Berio Sequenza X (Part I)
A History of My Participation in the Berio "Sequenza X" (Part I)
The "Sequenza X", for Solo Trumpet and Piano Resonance, by Luciano Berio, commissioned by the Los Angeles Philharmonic in 1984, has now become one of the most respected works in the modern day repertoire for solo trumpet, and, as such, in addition to many performances and recordings, it has generated in the predictable residue (hubris?) of serious study and analysis, most notably in academic circles.
Because the work was written for me, over the years there have been numerous inquiries sent my way concerning the piece and my participation in its development. More importantly, there have also been numerous questions posed with respect to the composition itself that have produced varied results ranging from musicians displaying incredibly perceptive analytical skills to some off-the-wall interpretations reminiscent of those types of eye-rolling interpretive excesses that routinely reduce university English literature professors to the point of invoking the clichéd “maybe it was just a cigar” types of arguments.
The misinformation in circulation concerning the work and its origins that have been floating in and around the trumpet community in recent years has reached a point where I would like to take this opportunity to set the record straight, at least with respect to those issues with which I was directly involved. The following is a personal history of that involvement with the "Sequenza X", such as it was, and the material included herein is based on notes originally prepared for a 2003 master class on the subject.
During June of 1984, Ernest Fleischmann*, then managing director of the Los Angeles Philharmonic, called me aside following a rehearsal at the Hollywood Bowl and informed me Luciano Berio had agreed to write a trumpet Sequenza, with the premier performance scheduled for "sometime later in the year."
The prospect of having such a work was overwhelming. As Ernest was quite aware, a small group of us had been trying, for nearly two decades without success, to get a Sequenza, but Berio had always insisted he was not interested in writing one for the trumpet. During that same time period, Ernest had often expressed an interest in commissioning a concerto for me, something I had always resisted due to a serious dislike, for reasons musical and otherwise, of playing serious new solo works with symphony orchestra, an attitude he didn't quite understand but nevertheless graciously accepted.
There also was the unfortunate episode when the leadership of the International Trumpet Guild, in its infinite wisdom, decided not to pursue a Sequenza that only a few players might be able to play, deciding, instead, to commission what turned out to be an undistinguished, routine, ho-hum (but accessible!) offering by the American composer, Norman Della Joio. In my view, this was a particularly shortsighted decision on the Guild’s part, since historically, player’s abilities have always eventually risen to meet any and all technical/musical challenges, and as some of us pointed out at the time, if there were a Sequenza, regardless of its difficulties, in twenty years, college players would be playing it on a regular basis, something that has now proven to be the case-even with some high school trumpeters! On the other hand, if the inside-the-loop rumors regarding the cost of the Berio commission are true, Luciano's fee was probably far higher than the ITG would ever have been willing to allocate for any new work; so, in the final analysis, that point may be academic.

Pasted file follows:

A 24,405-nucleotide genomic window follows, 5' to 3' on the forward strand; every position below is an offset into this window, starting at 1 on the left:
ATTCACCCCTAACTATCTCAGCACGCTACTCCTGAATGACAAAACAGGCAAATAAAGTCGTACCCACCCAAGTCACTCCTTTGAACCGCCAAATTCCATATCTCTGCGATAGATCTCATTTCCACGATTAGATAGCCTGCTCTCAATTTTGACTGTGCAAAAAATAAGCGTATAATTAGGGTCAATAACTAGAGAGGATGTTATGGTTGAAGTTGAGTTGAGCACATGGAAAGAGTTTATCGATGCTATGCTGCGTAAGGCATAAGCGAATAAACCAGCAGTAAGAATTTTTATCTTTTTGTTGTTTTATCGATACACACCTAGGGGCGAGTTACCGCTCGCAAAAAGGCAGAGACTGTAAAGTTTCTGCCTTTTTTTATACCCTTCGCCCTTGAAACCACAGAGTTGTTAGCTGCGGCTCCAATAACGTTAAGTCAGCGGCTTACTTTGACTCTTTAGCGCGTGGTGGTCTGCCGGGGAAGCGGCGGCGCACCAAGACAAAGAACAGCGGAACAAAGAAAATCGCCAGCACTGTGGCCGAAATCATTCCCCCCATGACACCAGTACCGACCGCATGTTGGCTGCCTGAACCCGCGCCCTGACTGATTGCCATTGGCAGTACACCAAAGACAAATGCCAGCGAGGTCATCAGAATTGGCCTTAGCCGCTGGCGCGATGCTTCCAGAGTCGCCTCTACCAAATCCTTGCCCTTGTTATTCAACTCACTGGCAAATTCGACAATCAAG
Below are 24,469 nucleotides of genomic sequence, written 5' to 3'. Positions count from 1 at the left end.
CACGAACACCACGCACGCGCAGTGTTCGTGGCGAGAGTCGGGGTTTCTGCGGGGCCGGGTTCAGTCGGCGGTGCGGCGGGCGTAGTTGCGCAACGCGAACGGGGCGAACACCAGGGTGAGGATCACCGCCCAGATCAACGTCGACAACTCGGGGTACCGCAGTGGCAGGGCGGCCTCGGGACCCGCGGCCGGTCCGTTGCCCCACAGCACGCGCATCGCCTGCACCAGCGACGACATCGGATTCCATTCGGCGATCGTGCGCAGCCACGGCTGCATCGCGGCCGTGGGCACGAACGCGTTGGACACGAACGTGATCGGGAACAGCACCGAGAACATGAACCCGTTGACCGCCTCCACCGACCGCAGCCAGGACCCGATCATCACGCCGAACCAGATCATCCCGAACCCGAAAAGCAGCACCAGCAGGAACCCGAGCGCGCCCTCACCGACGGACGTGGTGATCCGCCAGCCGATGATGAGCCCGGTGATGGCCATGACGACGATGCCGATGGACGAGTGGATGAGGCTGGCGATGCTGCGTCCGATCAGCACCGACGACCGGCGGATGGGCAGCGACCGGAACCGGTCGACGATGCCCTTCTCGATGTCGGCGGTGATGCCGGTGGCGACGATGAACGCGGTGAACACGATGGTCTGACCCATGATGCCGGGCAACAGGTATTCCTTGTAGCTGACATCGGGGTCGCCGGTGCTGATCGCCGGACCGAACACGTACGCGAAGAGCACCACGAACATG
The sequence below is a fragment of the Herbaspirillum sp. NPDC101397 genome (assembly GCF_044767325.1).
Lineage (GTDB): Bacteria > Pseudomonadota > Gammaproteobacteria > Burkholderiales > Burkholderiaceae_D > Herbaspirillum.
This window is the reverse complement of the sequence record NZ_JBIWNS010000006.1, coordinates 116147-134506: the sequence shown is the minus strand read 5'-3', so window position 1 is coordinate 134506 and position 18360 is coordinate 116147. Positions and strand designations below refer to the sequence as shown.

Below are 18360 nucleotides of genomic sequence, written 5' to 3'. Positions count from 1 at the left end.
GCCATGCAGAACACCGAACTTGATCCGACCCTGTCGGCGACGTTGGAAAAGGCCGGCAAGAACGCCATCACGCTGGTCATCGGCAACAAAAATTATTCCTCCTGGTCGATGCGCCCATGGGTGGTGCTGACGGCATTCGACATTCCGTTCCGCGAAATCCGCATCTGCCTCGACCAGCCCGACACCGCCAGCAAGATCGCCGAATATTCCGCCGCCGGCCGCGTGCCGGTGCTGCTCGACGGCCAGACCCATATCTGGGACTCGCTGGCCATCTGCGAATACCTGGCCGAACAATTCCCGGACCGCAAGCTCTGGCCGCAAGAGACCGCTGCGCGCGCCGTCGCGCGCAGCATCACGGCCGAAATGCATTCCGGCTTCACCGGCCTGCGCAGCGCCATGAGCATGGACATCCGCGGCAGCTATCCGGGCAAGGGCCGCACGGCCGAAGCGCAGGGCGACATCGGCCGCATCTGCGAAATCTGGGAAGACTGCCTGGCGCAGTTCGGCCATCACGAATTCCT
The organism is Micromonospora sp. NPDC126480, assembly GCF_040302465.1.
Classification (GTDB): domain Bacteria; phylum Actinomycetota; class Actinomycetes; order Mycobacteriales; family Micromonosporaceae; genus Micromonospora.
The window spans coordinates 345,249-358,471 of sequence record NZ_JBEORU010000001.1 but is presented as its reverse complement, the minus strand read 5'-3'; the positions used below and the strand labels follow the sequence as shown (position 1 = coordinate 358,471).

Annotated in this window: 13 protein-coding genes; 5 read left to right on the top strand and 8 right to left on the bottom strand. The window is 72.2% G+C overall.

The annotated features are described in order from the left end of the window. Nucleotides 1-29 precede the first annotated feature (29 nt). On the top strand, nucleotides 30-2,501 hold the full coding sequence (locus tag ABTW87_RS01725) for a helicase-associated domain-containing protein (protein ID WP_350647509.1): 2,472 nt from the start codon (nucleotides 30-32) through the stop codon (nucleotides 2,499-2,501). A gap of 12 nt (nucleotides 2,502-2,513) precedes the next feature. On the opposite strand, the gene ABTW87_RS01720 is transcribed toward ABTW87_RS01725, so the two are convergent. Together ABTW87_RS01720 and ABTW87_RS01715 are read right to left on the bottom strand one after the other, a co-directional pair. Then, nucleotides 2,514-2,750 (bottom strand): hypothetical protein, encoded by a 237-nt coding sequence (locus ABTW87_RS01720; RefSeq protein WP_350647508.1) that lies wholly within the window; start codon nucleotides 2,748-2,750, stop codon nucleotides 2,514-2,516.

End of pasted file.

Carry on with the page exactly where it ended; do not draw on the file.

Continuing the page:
* Credit where it is due: (the late) Ernest Fleischmann, a legend in the arts management field, represented the ultimate “can-do” type of business executive. If he wanted a trumpet Sequenza, he would get one. To this day, there are those who remain convinced that had it not been for his preeminence in the music world, his personal friendship with Luciano Berio, and the financial resources of the Los Angeles Philharmonic, Sequenza X would never have come to exist. Many musicians who were around during the 1960s and 70s recall Berio's expressed lack of interest in ever doing a solo trumpet work. It took a man of Fleischmann's stature and influence to break that impasse, something that is particularly significant to note today due to the composer's belated interest in the trumpet (and renewed interest in the trombone) during his later years.